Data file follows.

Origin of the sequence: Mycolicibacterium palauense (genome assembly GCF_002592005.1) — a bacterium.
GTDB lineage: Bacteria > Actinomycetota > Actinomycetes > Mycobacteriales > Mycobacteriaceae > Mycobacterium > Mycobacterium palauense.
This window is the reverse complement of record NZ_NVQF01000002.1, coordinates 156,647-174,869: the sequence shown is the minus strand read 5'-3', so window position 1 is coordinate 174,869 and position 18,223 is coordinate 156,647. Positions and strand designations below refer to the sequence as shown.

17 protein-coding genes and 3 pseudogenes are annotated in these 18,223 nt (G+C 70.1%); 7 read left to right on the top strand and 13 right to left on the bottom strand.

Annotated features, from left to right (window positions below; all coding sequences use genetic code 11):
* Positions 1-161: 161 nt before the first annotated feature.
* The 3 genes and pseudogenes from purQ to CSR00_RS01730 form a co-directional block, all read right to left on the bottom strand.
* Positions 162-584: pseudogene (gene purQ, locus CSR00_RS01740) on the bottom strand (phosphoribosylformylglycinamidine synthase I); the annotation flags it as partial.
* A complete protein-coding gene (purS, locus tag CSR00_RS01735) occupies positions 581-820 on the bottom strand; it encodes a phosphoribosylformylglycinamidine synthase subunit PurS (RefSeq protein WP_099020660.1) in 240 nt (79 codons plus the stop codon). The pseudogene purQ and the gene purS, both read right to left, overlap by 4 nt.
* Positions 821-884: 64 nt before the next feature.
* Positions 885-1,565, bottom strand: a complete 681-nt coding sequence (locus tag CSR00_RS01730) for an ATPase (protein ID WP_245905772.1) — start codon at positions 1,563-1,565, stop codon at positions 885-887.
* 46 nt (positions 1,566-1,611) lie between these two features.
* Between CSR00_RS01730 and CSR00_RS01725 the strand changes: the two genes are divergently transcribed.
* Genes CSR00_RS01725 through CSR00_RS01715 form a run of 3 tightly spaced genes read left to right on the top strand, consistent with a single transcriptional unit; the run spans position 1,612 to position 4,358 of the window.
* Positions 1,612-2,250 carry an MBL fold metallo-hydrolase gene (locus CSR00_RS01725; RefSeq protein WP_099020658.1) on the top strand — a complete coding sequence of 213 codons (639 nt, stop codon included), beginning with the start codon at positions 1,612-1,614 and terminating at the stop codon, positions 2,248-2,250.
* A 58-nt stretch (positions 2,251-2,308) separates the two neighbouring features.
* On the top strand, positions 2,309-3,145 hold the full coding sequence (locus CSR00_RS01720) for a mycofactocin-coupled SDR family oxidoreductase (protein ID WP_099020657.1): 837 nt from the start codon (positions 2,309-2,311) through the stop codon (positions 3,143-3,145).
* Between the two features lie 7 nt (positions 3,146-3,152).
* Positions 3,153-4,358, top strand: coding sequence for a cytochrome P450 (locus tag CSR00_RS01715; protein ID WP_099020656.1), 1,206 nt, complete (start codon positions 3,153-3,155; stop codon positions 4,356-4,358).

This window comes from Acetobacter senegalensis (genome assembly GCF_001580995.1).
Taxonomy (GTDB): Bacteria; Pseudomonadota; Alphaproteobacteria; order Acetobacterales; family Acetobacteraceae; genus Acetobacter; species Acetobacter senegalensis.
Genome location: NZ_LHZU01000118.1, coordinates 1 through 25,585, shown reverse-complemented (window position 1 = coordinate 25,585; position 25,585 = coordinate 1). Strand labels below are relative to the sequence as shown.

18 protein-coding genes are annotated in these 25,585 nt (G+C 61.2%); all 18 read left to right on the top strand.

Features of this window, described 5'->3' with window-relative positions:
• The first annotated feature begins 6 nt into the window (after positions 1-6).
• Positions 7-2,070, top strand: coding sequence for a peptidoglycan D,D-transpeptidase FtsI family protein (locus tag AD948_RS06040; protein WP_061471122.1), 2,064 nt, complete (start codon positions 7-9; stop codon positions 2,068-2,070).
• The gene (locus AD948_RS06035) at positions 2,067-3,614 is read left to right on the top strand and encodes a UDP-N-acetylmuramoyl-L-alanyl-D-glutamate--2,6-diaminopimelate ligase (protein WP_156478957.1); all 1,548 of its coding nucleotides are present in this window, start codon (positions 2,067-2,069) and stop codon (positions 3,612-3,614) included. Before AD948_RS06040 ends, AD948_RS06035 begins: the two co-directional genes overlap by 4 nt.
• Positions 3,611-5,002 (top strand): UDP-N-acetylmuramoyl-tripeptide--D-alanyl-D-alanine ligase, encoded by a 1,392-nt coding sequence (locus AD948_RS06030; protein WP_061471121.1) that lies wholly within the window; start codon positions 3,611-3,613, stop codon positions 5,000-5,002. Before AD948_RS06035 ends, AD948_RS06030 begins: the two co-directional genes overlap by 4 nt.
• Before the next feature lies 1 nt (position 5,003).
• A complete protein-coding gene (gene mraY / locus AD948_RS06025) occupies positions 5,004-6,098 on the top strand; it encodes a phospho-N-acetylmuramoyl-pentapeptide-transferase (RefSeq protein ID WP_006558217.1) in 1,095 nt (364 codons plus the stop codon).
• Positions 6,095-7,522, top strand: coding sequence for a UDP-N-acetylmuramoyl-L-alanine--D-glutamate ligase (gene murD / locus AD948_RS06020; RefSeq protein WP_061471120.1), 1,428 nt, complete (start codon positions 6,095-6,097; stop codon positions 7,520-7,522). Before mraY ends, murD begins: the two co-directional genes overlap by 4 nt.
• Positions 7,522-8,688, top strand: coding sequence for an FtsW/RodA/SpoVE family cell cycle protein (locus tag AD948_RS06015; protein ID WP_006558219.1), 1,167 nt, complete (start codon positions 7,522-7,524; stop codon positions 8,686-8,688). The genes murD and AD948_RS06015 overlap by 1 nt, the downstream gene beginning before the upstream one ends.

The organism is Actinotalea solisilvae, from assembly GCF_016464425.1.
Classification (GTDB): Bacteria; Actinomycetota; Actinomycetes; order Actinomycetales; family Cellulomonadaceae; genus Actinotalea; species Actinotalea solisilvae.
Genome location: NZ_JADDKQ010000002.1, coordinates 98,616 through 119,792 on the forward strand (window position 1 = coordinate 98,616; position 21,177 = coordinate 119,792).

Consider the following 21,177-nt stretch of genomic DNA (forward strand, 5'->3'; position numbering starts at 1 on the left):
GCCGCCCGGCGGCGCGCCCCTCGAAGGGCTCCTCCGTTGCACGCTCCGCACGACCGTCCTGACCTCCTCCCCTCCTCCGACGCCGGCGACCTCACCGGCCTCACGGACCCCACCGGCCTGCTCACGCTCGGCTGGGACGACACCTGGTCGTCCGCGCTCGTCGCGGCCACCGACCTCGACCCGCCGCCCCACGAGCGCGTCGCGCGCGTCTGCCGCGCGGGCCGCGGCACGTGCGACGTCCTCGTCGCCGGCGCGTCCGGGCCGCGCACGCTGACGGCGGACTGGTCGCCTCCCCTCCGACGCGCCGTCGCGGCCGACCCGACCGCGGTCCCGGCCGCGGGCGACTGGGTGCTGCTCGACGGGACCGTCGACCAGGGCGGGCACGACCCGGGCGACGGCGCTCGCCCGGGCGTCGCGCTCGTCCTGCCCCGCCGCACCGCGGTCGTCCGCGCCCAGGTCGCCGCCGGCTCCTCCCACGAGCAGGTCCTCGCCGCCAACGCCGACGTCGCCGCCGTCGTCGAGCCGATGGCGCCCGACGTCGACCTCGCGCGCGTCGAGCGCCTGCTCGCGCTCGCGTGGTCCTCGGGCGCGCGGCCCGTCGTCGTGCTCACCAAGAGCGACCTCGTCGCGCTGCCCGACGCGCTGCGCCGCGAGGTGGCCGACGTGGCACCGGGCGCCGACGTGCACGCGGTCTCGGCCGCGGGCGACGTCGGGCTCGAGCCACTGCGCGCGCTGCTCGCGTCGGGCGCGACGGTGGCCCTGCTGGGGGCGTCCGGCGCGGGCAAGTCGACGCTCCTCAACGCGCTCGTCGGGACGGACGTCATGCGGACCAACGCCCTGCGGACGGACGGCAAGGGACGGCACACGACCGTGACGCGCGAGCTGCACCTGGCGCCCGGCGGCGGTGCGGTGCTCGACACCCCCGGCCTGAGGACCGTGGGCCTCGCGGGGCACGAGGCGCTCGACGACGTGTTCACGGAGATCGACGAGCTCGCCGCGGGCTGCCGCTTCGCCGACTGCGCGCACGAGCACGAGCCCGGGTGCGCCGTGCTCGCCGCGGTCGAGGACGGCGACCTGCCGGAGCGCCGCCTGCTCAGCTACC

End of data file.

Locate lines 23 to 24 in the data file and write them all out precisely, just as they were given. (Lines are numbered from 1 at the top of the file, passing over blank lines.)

18 protein-coding genes are annotated in these 25,585 nt (G+C 61.2%); all 18 read left to right on the top strand.

Features of this window, described 5'->3' with window-relative positions: